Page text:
The Beatles as Musicians: Revolver Through the Anthology

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Oxford University Press, 1999 - Music - 395 pages
2 Reviews
Given the phenomenal fame and commercial success that the Beatles knew for the entire course of their familiar career, their music per se has received surprisingly little detailed attention. Not all of their cultural influence can be traced to long hair and flashy clothing; the Beatles had numerous fresh ideas about melody, harmony, counterpoint, rhythm, form, colors, and textures. Or consider how much new ground was broken by their lyrics alone--both the themes and imagery of the Beatles' poetry are key parts of what made (and still makes) this group so important, so popular, and so imitated. This book is a comprehensive chronological study of every aspect of the Fab Four's musical life--including full examinations of composition, performance practice, recording, and historical context--during their transcendent late period (1966-1970). Rich, authoritative interpretations are interwoven through a documentary study of many thousands of audio, print, and other sources.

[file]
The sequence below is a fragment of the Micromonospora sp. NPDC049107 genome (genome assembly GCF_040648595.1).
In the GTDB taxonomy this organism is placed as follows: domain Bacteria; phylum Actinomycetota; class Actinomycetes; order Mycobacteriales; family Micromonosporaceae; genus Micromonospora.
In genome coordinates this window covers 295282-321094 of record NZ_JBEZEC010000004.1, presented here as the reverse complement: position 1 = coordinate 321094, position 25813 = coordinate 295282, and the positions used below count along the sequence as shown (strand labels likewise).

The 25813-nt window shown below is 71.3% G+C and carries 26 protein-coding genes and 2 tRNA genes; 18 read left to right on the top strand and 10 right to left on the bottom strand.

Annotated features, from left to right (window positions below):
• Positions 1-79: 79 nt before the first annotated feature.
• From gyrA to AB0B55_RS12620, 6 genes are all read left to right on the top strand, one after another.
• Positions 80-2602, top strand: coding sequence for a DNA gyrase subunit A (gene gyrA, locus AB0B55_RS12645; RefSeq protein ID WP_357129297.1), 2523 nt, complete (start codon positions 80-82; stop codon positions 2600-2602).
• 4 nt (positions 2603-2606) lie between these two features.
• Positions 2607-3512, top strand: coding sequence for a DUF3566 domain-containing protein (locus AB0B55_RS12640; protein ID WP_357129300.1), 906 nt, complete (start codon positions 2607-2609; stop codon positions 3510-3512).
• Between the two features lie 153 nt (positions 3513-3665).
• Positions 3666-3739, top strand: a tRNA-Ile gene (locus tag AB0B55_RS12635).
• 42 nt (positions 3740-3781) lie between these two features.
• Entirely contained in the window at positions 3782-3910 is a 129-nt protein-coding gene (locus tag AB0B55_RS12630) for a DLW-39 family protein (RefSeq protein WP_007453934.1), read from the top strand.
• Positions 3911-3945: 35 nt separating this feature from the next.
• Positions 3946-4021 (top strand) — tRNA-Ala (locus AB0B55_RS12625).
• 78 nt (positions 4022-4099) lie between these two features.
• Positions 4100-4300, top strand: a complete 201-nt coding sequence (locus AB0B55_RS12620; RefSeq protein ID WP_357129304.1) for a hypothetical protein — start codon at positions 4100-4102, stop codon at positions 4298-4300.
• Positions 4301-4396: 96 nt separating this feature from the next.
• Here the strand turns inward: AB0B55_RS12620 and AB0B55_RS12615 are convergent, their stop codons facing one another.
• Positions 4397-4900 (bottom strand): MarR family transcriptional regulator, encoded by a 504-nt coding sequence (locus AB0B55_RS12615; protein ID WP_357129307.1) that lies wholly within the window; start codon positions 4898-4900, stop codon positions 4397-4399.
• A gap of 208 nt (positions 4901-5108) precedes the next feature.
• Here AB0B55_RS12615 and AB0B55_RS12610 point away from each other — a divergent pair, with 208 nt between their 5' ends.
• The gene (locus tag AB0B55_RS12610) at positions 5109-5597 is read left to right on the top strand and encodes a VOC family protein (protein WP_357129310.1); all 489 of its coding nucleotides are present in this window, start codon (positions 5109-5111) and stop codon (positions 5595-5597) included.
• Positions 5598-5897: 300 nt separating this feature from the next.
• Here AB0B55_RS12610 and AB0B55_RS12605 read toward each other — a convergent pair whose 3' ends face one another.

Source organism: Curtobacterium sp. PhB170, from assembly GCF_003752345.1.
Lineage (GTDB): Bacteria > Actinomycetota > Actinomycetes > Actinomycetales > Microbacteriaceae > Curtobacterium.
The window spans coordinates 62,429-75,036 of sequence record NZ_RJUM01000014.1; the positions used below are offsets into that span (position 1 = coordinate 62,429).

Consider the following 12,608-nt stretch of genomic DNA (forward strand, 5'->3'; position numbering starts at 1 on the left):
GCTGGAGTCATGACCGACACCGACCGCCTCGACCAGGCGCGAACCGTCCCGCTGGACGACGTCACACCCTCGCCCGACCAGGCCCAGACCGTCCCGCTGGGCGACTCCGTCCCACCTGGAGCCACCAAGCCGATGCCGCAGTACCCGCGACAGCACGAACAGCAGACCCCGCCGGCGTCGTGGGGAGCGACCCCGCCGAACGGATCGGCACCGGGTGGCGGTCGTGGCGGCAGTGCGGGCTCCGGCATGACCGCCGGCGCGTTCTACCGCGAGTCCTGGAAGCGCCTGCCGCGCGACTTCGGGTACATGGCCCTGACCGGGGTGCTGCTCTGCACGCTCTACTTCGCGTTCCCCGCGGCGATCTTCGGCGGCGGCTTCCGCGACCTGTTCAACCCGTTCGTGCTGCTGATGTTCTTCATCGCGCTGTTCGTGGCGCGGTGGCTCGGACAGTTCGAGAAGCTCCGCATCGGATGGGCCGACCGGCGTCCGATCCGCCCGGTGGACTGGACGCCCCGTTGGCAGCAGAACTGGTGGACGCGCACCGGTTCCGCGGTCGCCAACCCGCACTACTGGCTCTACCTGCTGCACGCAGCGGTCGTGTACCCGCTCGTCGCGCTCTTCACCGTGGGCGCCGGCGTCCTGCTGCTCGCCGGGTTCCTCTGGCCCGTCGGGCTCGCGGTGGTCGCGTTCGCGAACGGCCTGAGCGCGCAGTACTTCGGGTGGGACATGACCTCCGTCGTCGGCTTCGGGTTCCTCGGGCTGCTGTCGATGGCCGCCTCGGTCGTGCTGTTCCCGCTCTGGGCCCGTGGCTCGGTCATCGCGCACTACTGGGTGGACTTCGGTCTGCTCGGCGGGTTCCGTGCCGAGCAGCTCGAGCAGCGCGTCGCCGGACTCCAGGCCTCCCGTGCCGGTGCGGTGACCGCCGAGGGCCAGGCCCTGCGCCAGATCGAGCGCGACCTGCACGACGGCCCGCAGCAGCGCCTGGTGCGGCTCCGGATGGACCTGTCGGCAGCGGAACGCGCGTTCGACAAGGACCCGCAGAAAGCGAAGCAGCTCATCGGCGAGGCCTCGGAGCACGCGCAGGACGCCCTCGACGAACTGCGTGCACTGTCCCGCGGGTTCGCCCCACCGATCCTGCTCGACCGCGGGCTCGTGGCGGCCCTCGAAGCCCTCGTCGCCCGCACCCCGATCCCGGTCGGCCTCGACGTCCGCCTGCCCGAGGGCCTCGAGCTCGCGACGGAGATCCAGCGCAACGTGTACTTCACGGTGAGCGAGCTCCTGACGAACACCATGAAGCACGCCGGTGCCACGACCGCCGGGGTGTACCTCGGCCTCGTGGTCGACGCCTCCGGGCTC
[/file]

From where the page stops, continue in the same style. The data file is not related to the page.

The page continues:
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Review: The Beatles as Musicians

User Review  - Tom - Goodreads

It is no casual overstatement to say that this book (along with the precursory volume, The Beatles as Musicians: The Quarry Men through Rubber Soul) contains the closest examination of the songs of ... Read full review

Review: The Beatles as Musicians

User Review  - Rob Hermanowski - Goodreads

This is one of two books written about the Beatles music from a technical music theory standpoint. I really liked them both, but they are not for the casual fan. Could be of real interest to music majors. This volume covered the middle to late period of the Beatles recordings. Read full review

Contents

Wittgenstein and the Concept of Human Knowledge
1
n Criteria and Skepticism
37
Austin and Examples
49
What a Thing Is Called
65
Natural and Conventional
86
PART
127
Excursus on Wittgensteins Vision of Language
168
Closing
191
The parable of the boiling pot 332
353
Seeing human beings as human beings
370
Soulblindness
378
My relations to myself 384
433
Believing something and believing someone
390
Perfecting an automaton
404
The concept of horror of the monstrous
418
Confinement and exposure in knowing
432

PART THREE
245
An Absence of Morality
274
Rules and Reasons
292
The Autonomy of Morals
313
PART FOUR
327
Skepticism and sanity again
447
The extraordinariness of the ordinary romanticism
463
Bibliography
497
Copyright

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About the author (1999)


Walter Everett is Associate Professor of Music in Music Theory at the University of Michigan.

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